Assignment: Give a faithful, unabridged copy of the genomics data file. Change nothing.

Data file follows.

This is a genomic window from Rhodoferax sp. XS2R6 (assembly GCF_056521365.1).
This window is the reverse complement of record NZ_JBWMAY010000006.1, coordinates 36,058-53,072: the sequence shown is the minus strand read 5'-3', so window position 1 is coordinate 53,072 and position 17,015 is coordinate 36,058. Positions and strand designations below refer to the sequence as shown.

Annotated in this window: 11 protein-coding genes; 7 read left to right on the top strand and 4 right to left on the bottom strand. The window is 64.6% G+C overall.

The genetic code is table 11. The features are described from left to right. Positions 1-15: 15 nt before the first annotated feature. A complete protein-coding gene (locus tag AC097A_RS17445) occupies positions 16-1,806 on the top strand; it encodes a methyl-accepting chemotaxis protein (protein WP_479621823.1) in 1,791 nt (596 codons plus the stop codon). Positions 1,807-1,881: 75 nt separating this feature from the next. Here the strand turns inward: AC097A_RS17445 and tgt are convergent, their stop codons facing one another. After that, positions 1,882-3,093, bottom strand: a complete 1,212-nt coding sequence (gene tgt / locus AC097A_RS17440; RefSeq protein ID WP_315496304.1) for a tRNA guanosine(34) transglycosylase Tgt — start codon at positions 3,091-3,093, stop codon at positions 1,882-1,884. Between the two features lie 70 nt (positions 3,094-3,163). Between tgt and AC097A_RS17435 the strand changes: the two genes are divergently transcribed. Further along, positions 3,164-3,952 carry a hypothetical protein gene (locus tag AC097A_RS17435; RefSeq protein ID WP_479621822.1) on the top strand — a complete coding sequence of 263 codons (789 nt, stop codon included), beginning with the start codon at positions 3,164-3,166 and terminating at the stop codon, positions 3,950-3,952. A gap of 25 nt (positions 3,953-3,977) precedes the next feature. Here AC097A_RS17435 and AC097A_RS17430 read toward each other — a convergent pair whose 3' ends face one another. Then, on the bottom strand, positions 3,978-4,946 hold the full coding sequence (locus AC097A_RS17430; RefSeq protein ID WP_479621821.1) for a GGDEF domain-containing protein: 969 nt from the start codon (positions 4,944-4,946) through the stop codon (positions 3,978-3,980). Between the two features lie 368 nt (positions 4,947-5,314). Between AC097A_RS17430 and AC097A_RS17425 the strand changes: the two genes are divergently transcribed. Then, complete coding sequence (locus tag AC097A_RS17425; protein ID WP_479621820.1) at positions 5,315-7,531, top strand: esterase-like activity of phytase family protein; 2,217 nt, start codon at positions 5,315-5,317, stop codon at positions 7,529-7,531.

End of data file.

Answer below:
This is a genomic window from Rhodoferax sp. XS2R6 (assembly GCF_056521365.1).
This window is the reverse complement of record NZ_JBWMAY010000006.1, coordinates 36,058-53,072: the sequence shown is the minus strand read 5'-3', so window position 1 is coordinate 53,072 and position 17,015 is coordinate 36,058. Positions and strand designations below refer to the sequence as shown.

Annotated in this window: 11 protein-coding genes; 7 read left to right on the top strand and 4 right to left on the bottom strand. The window is 64.6% G+C overall.

The genetic code is table 11. The features are described from left to right. Positions 1-15: 15 nt before the first annotated feature. A complete protein-coding gene (locus tag AC097A_RS17445) occupies positions 16-1,806 on the top strand; it encodes a methyl-accepting chemotaxis protein (protein WP_479621823.1) in 1,791 nt (596 codons plus the stop codon). Positions 1,807-1,881: 75 nt separating this feature from the next. Here the strand turns inward: AC097A_RS17445 and tgt are convergent, their stop codons facing one another. After that, positions 1,882-3,093, bottom strand: a complete 1,212-nt coding sequence (gene tgt / locus AC097A_RS17440; RefSeq protein ID WP_315496304.1) for a tRNA guanosine(34) transglycosylase Tgt — start codon at positions 3,091-3,093, stop codon at positions 1,882-1,884. Between the two features lie 70 nt (positions 3,094-3,163). Between tgt and AC097A_RS17435 the strand changes: the two genes are divergently transcribed. Further along, positions 3,164-3,952 carry a hypothetical protein gene (locus tag AC097A_RS17435; RefSeq protein ID WP_479621822.1) on the top strand — a complete coding sequence of 263 codons (789 nt, stop codon included), beginning with the start codon at positions 3,164-3,166 and terminating at the stop codon, positions 3,950-3,952. A gap of 25 nt (positions 3,953-3,977) precedes the next feature. Here AC097A_RS17435 and AC097A_RS17430 read toward each other — a convergent pair whose 3' ends face one another. Then, on the bottom strand, positions 3,978-4,946 hold the full coding sequence (locus AC097A_RS17430; RefSeq protein ID WP_479621821.1) for a GGDEF domain-containing protein: 969 nt from the start codon (positions 4,944-4,946) through the stop codon (positions 3,978-3,980). Between the two features lie 368 nt (positions 4,947-5,314). Between AC097A_RS17430 and AC097A_RS17425 the strand changes: the two genes are divergently transcribed. Then, complete coding sequence (locus tag AC097A_RS17425; protein ID WP_479621820.1) at positions 5,315-7,531, top strand: esterase-like activity of phytase family protein; 2,217 nt, start codon at positions 5,315-5,317, stop codon at positions 7,529-7,531.